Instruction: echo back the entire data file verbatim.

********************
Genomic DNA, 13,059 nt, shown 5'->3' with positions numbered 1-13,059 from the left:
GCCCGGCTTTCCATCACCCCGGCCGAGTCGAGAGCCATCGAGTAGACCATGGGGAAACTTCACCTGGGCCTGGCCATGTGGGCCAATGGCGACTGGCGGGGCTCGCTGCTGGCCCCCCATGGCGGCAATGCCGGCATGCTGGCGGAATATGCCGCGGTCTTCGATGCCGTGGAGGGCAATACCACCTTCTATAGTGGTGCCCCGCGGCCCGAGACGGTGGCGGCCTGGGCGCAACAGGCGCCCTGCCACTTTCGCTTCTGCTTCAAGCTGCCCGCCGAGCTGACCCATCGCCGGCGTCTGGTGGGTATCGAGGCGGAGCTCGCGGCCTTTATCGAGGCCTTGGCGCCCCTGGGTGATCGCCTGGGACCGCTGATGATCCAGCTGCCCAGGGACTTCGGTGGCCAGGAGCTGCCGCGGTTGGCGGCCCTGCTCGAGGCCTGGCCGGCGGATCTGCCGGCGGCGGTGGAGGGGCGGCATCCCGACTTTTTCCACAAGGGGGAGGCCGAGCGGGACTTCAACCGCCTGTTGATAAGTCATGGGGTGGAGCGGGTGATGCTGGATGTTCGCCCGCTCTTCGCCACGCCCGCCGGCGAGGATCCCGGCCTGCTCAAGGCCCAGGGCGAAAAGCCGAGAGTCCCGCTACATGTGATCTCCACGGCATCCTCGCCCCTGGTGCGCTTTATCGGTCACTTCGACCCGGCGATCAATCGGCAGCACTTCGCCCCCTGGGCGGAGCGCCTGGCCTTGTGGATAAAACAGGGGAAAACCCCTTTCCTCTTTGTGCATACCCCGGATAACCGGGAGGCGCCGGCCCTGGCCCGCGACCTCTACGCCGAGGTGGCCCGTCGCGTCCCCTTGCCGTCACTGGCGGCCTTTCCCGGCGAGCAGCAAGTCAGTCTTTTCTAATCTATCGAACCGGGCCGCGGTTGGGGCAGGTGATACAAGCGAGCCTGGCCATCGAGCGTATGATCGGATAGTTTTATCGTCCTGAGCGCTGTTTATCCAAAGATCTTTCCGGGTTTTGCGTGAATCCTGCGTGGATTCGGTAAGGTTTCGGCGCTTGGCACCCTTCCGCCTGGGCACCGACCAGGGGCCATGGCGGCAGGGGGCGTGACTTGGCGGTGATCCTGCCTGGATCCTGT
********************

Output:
Genomic DNA, 13,059 nt, shown 5'->3' with positions numbered 1-13,059 from the left:
GCCCGGCTTTCCATCACCCCGGCCGAGTCGAGAGCCATCGAGTAGACCATGGGGAAACTTCACCTGGGCCTGGCCATGTGGGCCAATGGCGACTGGCGGGGCTCGCTGCTGGCCCCCCATGGCGGCAATGCCGGCATGCTGGCGGAATATGCCGCGGTCTTCGATGCCGTGGAGGGCAATACCACCTTCTATAGTGGTGCCCCGCGGCCCGAGACGGTGGCGGCCTGGGCGCAACAGGCGCCCTGCCACTTTCGCTTCTGCTTCAAGCTGCCCGCCGAGCTGACCCATCGCCGGCGTCTGGTGGGTATCGAGGCGGAGCTCGCGGCCTTTATCGAGGCCTTGGCGCCCCTGGGTGATCGCCTGGGACCGCTGATGATCCAGCTGCCCAGGGACTTCGGTGGCCAGGAGCTGCCGCGGTTGGCGGCCCTGCTCGAGGCCTGGCCGGCGGATCTGCCGGCGGCGGTGGAGGGGCGGCATCCCGACTTTTTCCACAAGGGGGAGGCCGAGCGGGACTTCAACCGCCTGTTGATAAGTCATGGGGTGGAGCGGGTGATGCTGGATGTTCGCCCGCTCTTCGCCACGCCCGCCGGCGAGGATCCCGGCCTGCTCAAGGCCCAGGGCGAAAAGCCGAGAGTCCCGCTACATGTGATCTCCACGGCATCCTCGCCCCTGGTGCGCTTTATCGGTCACTTCGACCCGGCGATCAATCGGCAGCACTTCGCCCCCTGGGCGGAGCGCCTGGCCTTGTGGATAAAACAGGGGAAAACCCCTTTCCTCTTTGTGCATACCCCGGATAACCGGGAGGCGCCGGCCCTGGCCCGCGACCTCTACGCCGAGGTGGCCCGTCGCGTCCCCTTGCCGTCACTGGCGGCCTTTCCCGGCGAGCAGCAAGTCAGTCTTTTCTAATCTATCGAACCGGGCCGCGGTTGGGGCAGGTGATACAAGCGAGCCTGGCCATCGAGCGTATGATCGGATAGTTTTATCGTCCTGAGCGCTGTTTATCCAAAGATCTTTCCGGGTTTTGCGTGAATCCTGCGTGGATTCGGTAAGGTTTCGGCGCTTGGCACCCTTCCGCCTGGGCACCGACCAGGGGCCATGGCGGCAGGGGGCGTGACTTGGCGGTGATCCTGCCTGGATCCTGT